It was believed that in most of the specimens, the discrepancy between findings in cytology samples and findings in cell blocks was attributable to the lack of diagnostic cells in the residual material from which the cell blocks were prepared.

The morphological details including preservation of the architectural pattern like cell balls, papillae and threedimensional clusters, excellent nuclear and cytoplasmic details, and individual cell characteristics can also be obtained with the CB method. The tissue fragments can easily be interpreted in a biopsy-like fashion. [17]

Some consider cervical biopsy to be the gold standard for diagnosing cervical lesions, but others have suggested that cytologic analysis is the more accurate technique.

Since a large majority of lesions identified were LSILs, a repeat Pap smear in these cases represented a more cost-effective strategy than cell block preparation, although a cell block preparation may be useful in selected cases. Smears with large clusters or true tissue fragments of abnormal cells are better visualised using the cell block technique. [20,21]

Therefore, the use of cell blocks as an adjunct to the diagnosis of challenging cytologic cases has the potential to reduce the rate of both false-positive and false-negative results with the Pap test.

Cyto-histo Correlation

In our study, cell blocks agreed with histopathology in 74% of cases as compared to 64% in case of Pap smears.

Similar findings were found in a study, in which the tissue, cytology, and cell block findings were concordant in 15 cases (28%). Tissue agreed more closely with the cell block than with the cytology in eight cases, and more closely with the ThinPrep cytology. [21]


Liquid-based cytology includes preparation and evaluation of cells collected from liquid fixative, it enables cells to be suspended in monolayer. The advent of thin layer cytology creates a new opportunity for the use of cell blocks in gynaecologic area. The cell blocks prepared from MLBC specimens increase the diagnostic accuracy of Pap smears.

Cell blocks not only reduce both the false positives and false negatives, but also augment the sensitivity of smear tests.

Cell blocks provide additional information like epithelial stromal interface and tumour necrosis which are helpful in providing definitive diagnosis of SCC. In such cases, cell blocks help to distinguish between HSIL and SCC. Characterisation of some lesions which may be difficult in the cytology smears, may be facilitated by the histologic sectioning of the cell blocks. Thus, cell blocks also help in reducing the biopsy load in the resource limited settings.

The disadvantages lie in sample collection, increased turn over time and additional costs for immunohistochemistry.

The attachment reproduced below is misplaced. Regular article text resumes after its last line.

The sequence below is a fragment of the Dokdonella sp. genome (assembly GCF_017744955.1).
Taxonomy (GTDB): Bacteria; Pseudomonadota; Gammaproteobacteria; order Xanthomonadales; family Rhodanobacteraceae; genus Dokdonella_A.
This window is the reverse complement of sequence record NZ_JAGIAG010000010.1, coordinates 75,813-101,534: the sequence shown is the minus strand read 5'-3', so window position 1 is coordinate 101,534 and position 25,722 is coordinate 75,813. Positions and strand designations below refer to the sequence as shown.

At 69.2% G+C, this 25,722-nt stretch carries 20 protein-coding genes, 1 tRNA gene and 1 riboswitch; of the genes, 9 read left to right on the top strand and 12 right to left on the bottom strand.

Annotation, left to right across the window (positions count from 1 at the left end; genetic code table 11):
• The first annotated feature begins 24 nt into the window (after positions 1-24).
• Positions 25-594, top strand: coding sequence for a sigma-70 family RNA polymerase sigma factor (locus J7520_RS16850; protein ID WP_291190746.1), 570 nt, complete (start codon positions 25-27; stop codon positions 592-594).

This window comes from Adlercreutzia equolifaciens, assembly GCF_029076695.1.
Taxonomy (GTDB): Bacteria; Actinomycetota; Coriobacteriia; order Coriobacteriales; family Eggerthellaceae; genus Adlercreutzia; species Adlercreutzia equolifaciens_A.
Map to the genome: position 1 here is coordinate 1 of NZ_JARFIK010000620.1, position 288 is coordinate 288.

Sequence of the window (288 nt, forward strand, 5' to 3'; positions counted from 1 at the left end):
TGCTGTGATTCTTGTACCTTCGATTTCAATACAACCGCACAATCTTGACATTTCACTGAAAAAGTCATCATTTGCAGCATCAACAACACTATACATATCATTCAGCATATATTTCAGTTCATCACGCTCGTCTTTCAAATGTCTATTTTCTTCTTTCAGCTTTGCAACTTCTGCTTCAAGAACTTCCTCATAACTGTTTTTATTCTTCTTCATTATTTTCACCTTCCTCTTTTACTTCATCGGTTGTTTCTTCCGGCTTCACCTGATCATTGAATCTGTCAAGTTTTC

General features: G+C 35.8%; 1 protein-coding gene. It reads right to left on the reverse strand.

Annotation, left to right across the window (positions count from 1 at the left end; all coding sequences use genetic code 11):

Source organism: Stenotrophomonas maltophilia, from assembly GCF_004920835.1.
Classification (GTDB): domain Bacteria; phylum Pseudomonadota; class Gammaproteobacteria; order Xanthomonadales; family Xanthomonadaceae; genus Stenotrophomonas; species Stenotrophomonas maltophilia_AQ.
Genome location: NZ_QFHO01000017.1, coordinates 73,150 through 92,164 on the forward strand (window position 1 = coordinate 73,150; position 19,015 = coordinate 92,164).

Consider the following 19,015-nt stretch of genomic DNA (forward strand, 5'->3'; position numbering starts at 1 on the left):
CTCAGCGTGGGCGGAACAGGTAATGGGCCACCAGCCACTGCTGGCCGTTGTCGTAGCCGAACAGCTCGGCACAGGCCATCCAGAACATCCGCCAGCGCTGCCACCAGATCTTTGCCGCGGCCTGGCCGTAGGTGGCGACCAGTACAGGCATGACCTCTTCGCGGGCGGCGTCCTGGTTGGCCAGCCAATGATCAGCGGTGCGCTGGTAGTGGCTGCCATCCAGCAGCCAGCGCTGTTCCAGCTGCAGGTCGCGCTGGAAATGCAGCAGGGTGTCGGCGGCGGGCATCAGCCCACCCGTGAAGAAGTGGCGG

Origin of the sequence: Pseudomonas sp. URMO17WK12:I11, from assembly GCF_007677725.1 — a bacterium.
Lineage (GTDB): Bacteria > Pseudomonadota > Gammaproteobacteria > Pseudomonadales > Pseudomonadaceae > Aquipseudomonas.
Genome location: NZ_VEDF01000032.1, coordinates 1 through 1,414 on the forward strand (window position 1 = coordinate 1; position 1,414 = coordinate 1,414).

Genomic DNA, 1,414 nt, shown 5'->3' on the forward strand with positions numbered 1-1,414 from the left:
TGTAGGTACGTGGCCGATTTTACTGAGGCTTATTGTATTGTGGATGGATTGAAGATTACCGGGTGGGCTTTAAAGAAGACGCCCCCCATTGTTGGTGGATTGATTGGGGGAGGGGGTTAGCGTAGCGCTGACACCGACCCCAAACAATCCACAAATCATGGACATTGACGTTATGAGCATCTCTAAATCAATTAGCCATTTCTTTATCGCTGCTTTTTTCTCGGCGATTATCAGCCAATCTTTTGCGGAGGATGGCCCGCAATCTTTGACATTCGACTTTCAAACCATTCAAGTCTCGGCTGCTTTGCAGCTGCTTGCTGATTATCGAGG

Our study confirms that Liquid-based cytology with cell blocks can be advantageously added to the conventional smears and with better sampling methods, cell blocks can prove to be a useful tool in the field of cytopathology.

DOI: 10.14260/jemds/2017/1326


[1] Cooper DB, McCathran CE. Cervical, Dysplasia. StatPearls Publishing 2017.

[2] Saqi A. The state of cell blocks and ancillary testing: past, present and future. Arch Pathol Lab Med 2016;140(12):1318-22.

[3] Manoli N, Manoli N, Kamath A, et al. Manual Liquidbased cytology method for detection of cervical cancer: recent concepts in cytology for early detection of cervical cancer. Cancer Research Journal 2016;4(4): 58-68.

[4] Alves VAF, Bibbo M, Schemitt FCL, et al. Comparison of manual and automated methods of liquid-based cytology. A morphologic study. Acta Cytol 2004;48(2):187-93.

[5] Lee JM, Kelly D, Gravitt PE, et al. Validation of a lowcost, liquid based screening method of cervical intraepithelial neoplasia. Am J Obstet and Gynecol 2006;195(4):965-70.

[6] Richard K, Dziura B, Hornish A. Cell block preparation as a diagnostic technique complementary to fluid based monolayer cervicovaginal specimens. Acta cytol 1999;43(1):69-73.

[7] Nandakumar A, Ramnath T, Chaturvedi M. The magnitude of cancer cervix in India. Indian J Med Res 2009;130(3):219-21.

[8] Klinkhamer PJ, Meerding WJ, Rosier PF, et al. Liquidbased cervical cytology. Cancer 2003;99(5):263-71.

[9] Mulay K, Swain M, Patra S, et al. A comparative study of cervical smears in an urban hospital in India and a population-based screening program in Mauritius. Indian J of Pathol Microbiol 2009;52(1):34-7.

[10] Yeoh GP, Chan KW. Cell block preparation on residual ThinPrep sample. Diagnostic Cytopathol 1999;21(6):427-31.

[11] Bernstein SJ, Sanchez-Ramos L, Naubisi B. Liquid based cytological smear study and conventional Papanicolaou smears: a meta-analysis of prospective studies comparing cytologic diagnosis and sample adequacy. Am J Obstet Gynecol 2001;185(2):308-17.

[12] Kavatkar AN, Nagwanshi CA, Dabak SM. Study of a manual method of liquid-based cervical cytology. IJPM 2008;51(2):190-4.